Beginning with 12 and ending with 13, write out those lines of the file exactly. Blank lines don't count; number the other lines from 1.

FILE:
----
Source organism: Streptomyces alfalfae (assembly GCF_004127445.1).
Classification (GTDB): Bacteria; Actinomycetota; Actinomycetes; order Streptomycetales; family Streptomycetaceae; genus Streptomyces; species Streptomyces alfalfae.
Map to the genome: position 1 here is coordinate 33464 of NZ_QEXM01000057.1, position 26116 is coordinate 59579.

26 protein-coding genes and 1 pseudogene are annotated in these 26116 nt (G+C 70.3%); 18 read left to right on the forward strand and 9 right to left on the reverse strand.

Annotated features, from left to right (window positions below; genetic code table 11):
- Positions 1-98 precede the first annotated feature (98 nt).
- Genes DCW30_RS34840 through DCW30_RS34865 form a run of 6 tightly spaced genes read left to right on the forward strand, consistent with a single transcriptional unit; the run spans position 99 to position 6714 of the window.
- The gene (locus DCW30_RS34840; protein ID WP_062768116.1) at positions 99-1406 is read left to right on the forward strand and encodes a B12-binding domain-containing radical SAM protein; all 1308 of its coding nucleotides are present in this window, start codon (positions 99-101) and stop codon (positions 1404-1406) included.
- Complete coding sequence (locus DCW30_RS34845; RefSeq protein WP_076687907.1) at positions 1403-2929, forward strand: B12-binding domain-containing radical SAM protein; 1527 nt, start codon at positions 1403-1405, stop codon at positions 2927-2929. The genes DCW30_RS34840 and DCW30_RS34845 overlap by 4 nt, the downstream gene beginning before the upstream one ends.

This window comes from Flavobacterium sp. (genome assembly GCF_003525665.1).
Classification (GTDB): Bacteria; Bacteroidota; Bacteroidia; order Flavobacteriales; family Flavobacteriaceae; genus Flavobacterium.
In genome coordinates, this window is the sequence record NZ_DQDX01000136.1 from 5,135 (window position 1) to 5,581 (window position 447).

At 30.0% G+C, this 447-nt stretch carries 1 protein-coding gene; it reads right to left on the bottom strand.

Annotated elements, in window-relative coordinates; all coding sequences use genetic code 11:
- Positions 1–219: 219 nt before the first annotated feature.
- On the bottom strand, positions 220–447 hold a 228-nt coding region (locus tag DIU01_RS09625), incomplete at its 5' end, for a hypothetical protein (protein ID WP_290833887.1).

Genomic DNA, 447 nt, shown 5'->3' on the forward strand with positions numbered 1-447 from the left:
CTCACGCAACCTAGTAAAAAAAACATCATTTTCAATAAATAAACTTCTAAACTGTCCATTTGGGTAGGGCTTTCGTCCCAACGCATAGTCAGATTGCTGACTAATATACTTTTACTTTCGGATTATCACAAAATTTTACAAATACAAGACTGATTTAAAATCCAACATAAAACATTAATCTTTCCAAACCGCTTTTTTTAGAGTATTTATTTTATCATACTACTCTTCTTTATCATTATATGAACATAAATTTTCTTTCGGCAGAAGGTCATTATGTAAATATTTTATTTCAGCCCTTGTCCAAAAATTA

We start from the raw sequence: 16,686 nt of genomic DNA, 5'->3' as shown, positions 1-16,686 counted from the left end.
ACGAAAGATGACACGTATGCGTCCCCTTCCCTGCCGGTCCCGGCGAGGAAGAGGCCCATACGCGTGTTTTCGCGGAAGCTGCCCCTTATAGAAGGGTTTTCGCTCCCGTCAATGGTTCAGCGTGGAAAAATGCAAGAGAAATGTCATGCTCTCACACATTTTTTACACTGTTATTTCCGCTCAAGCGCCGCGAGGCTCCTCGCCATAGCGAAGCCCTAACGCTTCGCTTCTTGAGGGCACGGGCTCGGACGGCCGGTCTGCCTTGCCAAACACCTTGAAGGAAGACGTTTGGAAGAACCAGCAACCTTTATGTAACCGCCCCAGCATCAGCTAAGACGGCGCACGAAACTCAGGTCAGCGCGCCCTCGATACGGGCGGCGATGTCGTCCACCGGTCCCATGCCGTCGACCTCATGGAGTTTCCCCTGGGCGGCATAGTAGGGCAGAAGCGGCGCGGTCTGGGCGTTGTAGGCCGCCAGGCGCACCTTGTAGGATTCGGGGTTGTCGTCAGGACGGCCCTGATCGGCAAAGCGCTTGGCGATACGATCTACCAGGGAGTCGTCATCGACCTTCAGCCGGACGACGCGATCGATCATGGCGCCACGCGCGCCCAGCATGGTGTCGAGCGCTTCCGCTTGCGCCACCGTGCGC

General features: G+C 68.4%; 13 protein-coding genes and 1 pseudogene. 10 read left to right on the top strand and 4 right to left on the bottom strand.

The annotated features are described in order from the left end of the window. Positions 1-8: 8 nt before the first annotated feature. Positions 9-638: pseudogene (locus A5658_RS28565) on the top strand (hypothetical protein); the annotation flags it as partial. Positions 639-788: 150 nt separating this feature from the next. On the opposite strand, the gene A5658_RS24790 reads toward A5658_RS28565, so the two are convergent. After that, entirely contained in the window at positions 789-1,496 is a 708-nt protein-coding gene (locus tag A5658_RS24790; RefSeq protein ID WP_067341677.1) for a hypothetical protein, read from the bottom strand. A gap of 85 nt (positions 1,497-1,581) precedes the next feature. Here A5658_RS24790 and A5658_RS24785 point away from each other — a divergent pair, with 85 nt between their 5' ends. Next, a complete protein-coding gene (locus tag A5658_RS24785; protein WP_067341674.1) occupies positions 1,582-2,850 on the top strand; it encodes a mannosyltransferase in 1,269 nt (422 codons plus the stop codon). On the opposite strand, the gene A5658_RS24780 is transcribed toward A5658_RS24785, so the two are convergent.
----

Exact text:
In genome coordinates, this window is the sequence record NZ_DQDX01000136.1 from 5,135 (window position 1) to 5,581 (window position 447).

At 30.0% G+C, this 447-nt stretch carries 1 protein-coding gene; it reads right to left on the bottom strand.